Monday, 22 March 2010 9:17 AM

Celebrating Harmony Day in Solomon Islands

On Sunday 21st March, Australia celebrates Harmony Day, with community activities held throughout the country, reflecting the cohesive and inclusive nature of Australian society and promoting the benefits of cultural diversity.

The Harmony Day message is that 'Everyone Belongs'. It's about community participation, inclusiveness, respect and a sense of belonging for everyone.

To encourage consideration of similar concepts of acceptance and diversity in Solomon Islands, the Australian High Commission yesterday hosted a Diversity Discussion Forum, bringing together representatives from women's groups, youth groups, government and non-government organizations, to discuss issues around gender equality, women in leadership, youth engagement and ethnic diversity.

Australian Deputy High Commissioner, Alison Duncan, opened yesterday's Forum, saying that "there is a tendency for groups that have long been homogeneous to be suspicious about the arrival of newcomers. Conflicts can ensue over rights to land, culture, religion and so on, but what isn't always immediately apparent is the wonderful contributions that newcomers can make to a society.We need to celebrate that diversity of culture, food, religion, music, art, sports, and all other differences which enrich ethnically diverse societies."

Forum participants identified Solomon Islands achievements towards diversity, including the new Solomon Island Government's Gender Equality and Women's Development Policy launched on International Women's day; the opening of Women's Resource Centres throughout Solomon Islands; RAMSI's women's mentoring program; the important work of the National Youth Council; the National Youth Parliament initiative; the ongoing work of the Truth and Reconciliation Commission; improved education systems and the increased rate of literacy in Solomon Islands.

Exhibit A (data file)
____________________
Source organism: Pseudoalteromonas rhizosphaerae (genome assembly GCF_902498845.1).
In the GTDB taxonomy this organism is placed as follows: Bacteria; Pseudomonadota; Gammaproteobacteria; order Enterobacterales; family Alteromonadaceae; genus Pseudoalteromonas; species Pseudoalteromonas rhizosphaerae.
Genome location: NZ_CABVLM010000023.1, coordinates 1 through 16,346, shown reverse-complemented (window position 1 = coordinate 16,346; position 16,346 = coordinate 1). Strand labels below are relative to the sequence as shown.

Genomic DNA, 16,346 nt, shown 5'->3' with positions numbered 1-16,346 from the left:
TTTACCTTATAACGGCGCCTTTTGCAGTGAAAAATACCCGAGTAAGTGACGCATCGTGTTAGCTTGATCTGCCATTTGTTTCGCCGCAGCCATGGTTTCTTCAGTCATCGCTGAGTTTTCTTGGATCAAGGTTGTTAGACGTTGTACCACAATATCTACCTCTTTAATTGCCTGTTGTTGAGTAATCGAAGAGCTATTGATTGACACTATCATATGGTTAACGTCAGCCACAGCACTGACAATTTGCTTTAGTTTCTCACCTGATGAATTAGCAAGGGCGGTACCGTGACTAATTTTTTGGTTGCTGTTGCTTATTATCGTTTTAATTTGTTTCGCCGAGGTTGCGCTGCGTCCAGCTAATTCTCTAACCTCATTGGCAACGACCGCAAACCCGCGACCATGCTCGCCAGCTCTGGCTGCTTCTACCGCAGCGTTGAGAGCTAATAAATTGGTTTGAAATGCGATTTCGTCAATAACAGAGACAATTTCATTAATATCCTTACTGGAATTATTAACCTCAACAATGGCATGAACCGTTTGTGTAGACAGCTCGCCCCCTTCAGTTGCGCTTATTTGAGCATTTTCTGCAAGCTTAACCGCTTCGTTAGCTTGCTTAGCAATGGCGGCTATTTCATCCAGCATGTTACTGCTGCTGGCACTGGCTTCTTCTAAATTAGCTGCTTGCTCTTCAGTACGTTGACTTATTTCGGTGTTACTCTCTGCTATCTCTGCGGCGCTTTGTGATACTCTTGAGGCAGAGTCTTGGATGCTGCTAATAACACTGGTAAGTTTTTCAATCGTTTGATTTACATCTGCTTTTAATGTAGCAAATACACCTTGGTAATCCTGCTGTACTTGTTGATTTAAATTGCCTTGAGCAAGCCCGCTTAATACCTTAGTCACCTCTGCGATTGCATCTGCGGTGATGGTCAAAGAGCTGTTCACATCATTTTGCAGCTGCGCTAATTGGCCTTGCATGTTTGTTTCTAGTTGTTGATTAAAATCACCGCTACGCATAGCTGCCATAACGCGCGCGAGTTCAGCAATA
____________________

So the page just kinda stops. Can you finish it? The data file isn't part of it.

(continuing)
Forum participants also identified areas for improvements, citing the lack of women's representation and participation in Parliament; the need for greater support and education to break down cultural barriers to women in leadership; the need for ongoing and effective programs aimed at constructive youth engagement, and capacity building for youth groups to give youth a greater voice.

Participants suggested that acceptance and equality must start in the home, within communities, at grass roots levels. Women needed to support each other, to help address inequalities and promote diversity, especially in the workplace, to encourage a greater number of women in senior government positions.


Source: Press Release, Australian High Commission

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